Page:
Sometimes there’s an unusual religious group out there that reporters don’t have the contacts or the linguistic abilities to crack. One such group are the 100,000 Chinese Christians in Vancouver, B.C. They’re too large to ignore but if you don’t know Chinese, it’s tough to get an entrée.
Actually, Vancouver has 400,000 Chinese total, so the 100,000 estimate may be a bit low. And so Douglas Todd, the religion blogger for the Vancouver Sun, has found a way around this problem by engaging a bilingual scholar who can interpret this people group.
What do you know? Todd discovered -- taking American politics all the way outside our borders -- that these folks are very pro-Trump. The larger question: Why does this matter and how it this linked to larger religion issues?
Here’s what he wrote last week:
Republican presidential candidate Donald Trump is getting support from an unusual source -- Chinese evangelicals in Canada.
Social media in Canada is ablaze with Chinese Christians coming out in support of the bombastic would-be strongman. Trump’s Chinese supporters see him as a beacon of authoritarian stability in a world that could be headed towards apocalypse. The Chinese Christians also think Trump could ensure their ongoing prosperity.
“Trump … is (seen as) a dose of strong law-and-order medicine on the world stage,” says Assistant Prof Justin Tse, who studied Metro Vancouver’s more than 400,000 ethnic Chinese while obtaining his PhD in geography at the University of B.C.
Some Chinese evangelicals in Canada are supporting Trump to “ensure the stability of global markets through authoritarian law-and-order regimes,” says Tse, a visiting assistant professor in the Asian American Studies Program of Weinberg College of Arts and Sciences at Northwestern University, Chicago.
At my request, Tse wrote up a short analysis of Trump’s Chinese-evangelical support, in which he refers to the cohort as “Trumplicans.”
What follows is Tse’s explanation of why Trump plays well in certain locales overseas.
Apparently, the key word in social-media posts is "stability."
A friend of mine who is a second-generation Chinese Baptist minister shared with me a video from someone to whom he’d ministered. The person has been posting Trump propaganda incessantly on his Facebook for the last four months or so.
In this video, this acquaintance -- a Chinese evangelical woman -- expounds her pro-Trump political philosophy in Cantonese, expanding on the ideology that is embedded in her social media comments.
For her, Trump must be elected because he is chummy with (Russian President) Vladimir Putin and (Communist Chinese President) Xi Jinping, world leaders that in her mind are ensuring the stability of global markets through authoritarian law-and-order regimes.
One wonders here if this is simply because of the way Chinese Christians tend to think or whether their thinking is at all reinforced by a certain view of Scripture.
These leaders must not be questioned, as that would lead to an apocalyptic war among these militaristic entities. Instead, a stable world order with strong states would facilitate global market flows, perhaps even leading to the ability to proclaim the Christian Gospel in a much more efficient, if not propagandistic, way.
The end of the world may be coming, but let’s get the word out about it first in a well-managed market where ideas and capital can freely circulate.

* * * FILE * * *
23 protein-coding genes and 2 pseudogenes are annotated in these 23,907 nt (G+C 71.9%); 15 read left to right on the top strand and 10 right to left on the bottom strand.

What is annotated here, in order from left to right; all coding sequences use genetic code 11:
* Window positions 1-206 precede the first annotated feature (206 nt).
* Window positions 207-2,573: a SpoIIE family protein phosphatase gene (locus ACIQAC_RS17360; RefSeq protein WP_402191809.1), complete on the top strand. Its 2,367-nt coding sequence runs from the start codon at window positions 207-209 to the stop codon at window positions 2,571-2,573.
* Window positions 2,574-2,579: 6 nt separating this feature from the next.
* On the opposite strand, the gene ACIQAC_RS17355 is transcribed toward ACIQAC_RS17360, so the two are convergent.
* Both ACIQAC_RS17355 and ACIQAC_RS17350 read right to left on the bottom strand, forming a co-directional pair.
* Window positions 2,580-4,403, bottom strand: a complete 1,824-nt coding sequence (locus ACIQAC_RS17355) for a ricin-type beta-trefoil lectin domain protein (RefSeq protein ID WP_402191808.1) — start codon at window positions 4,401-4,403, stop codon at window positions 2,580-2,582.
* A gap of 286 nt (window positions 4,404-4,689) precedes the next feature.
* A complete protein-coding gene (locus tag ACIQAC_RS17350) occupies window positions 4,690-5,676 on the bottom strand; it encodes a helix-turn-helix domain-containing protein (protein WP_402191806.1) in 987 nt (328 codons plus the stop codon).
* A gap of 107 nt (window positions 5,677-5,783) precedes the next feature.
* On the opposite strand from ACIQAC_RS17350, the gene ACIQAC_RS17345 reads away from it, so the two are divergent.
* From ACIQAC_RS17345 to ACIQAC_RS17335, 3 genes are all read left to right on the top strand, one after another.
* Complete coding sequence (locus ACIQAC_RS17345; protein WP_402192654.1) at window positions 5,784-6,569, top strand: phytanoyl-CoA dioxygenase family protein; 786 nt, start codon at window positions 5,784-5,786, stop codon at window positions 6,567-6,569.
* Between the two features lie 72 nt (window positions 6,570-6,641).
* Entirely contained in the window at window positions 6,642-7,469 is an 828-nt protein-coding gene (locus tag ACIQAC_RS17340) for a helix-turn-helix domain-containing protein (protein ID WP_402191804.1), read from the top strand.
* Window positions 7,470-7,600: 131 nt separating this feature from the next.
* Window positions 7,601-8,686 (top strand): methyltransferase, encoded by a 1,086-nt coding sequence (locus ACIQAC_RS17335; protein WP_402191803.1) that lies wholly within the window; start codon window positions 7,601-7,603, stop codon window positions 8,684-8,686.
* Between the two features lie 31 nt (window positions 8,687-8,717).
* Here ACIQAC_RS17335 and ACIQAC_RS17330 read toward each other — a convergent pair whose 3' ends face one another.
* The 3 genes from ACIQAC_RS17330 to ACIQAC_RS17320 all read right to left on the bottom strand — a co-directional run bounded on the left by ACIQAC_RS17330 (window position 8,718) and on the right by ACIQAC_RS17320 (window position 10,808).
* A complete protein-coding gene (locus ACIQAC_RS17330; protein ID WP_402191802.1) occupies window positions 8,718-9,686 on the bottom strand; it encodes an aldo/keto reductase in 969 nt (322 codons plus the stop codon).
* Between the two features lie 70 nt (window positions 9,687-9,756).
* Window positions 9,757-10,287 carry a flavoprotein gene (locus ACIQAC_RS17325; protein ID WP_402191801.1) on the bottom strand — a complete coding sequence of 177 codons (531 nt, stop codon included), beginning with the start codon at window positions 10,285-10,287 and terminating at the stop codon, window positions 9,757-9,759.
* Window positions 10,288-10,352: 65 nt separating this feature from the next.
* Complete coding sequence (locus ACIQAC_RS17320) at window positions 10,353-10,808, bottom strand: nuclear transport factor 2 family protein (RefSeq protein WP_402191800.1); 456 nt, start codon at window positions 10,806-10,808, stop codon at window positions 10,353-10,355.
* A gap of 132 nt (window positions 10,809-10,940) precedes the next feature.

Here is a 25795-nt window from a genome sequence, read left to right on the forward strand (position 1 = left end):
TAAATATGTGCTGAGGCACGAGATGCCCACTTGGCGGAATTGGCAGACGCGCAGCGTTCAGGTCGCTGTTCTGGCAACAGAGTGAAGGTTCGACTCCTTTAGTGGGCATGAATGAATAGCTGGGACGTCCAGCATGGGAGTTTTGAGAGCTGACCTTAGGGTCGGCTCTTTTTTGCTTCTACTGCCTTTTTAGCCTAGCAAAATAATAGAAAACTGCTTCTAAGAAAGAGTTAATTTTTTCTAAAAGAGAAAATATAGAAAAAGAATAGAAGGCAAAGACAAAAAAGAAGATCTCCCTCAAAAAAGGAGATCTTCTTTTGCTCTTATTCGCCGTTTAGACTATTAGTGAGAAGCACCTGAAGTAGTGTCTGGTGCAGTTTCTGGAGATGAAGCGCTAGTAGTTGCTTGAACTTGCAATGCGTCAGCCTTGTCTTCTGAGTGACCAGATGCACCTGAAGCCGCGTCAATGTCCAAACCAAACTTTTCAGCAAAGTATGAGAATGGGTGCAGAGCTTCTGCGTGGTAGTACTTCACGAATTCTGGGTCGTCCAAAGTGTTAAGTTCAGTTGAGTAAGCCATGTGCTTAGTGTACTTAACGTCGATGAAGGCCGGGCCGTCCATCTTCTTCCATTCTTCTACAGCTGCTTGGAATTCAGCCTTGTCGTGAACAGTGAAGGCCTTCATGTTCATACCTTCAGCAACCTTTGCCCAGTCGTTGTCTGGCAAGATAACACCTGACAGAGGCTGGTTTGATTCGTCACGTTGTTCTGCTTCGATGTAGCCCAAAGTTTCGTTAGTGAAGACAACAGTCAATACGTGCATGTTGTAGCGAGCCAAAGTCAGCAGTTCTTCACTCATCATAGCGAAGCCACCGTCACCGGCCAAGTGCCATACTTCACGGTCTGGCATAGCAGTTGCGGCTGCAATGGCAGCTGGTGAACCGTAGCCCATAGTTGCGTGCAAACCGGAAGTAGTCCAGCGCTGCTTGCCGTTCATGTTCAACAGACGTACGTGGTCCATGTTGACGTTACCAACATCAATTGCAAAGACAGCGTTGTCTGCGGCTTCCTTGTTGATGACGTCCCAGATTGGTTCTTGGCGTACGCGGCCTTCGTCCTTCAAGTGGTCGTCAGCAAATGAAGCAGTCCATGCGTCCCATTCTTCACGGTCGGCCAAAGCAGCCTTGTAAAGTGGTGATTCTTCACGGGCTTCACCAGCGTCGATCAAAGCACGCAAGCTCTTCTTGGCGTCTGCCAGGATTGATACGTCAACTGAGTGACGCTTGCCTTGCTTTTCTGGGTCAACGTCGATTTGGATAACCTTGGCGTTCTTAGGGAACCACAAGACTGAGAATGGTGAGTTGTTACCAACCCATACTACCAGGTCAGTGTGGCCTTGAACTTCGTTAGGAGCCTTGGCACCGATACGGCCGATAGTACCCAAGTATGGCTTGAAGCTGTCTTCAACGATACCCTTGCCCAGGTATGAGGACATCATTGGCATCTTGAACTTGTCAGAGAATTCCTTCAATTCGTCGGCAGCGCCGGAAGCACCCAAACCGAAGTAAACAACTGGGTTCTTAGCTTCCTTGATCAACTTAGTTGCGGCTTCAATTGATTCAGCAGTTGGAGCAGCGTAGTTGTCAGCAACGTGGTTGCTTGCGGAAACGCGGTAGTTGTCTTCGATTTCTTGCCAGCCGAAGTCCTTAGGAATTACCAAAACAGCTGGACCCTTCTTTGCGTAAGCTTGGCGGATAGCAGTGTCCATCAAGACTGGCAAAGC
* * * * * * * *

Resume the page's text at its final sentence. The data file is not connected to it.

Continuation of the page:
There are certain things you can do with blogs that you can’t pull off in a regular article and that is to give someone plenty of space for their views.
Justin Tse, the scholar who wrote the above, has made it his life’s work to encapsulate the socially conservative Chinese Christians of Canada. Elsewhere, Todd explains in a lengthy post why this group is so socially powerful and why they’re also an influential voting bloc. Tse’s essay ends thus:
In the same way, Chinese evangelical Trumplicanism in Metro Vancouver may have little to do with either ‘Chinese people’ or ‘evangelical theology,’ and everything to do with an ideology of law-and-order stability on the world stage in order to protect whatever material prosperity they’ve amassed.
What this implies is that the Trump phenomenon is much more than an American one. And perhaps disillusioned Americans thinking that they can simply move to Canada if Trump wins ought to feel more disillusioned still after reading this.
My one question is this: Is the point here that these Chinese are so spiritually bankrupt that all they care about is their money?
The only problem with relying on one person’s read of the situation is that no other viewpoints are brought in. The folks at CNBC have whole other take as to how Trump plays in China and India. CNN found that the Donald actually has a growing Chinese fan base.
Reporting on immigrant communities can be rough going, but The Raleigh News & Observer found out that local Chinese-Americans recently rented a plane to fly a banner praising Trump. The Atlantic even found one Trump supporter in Beijing who was willing to comment on the most recent presidential debate. The Los Angeles Times found Chinese Trump supporters in California. There's also Chinese/Trump stories on Quora and Fortune.com.
I think intermediaries are good -- to a point -- when it comes to reporting on immigrant communities. Before concluding that Vancouver's Chinese Christians are more materialistic than their American counterparts, I would have liked to heard one other point of view on whether they are or not. Once again, we are talking about journalism basics.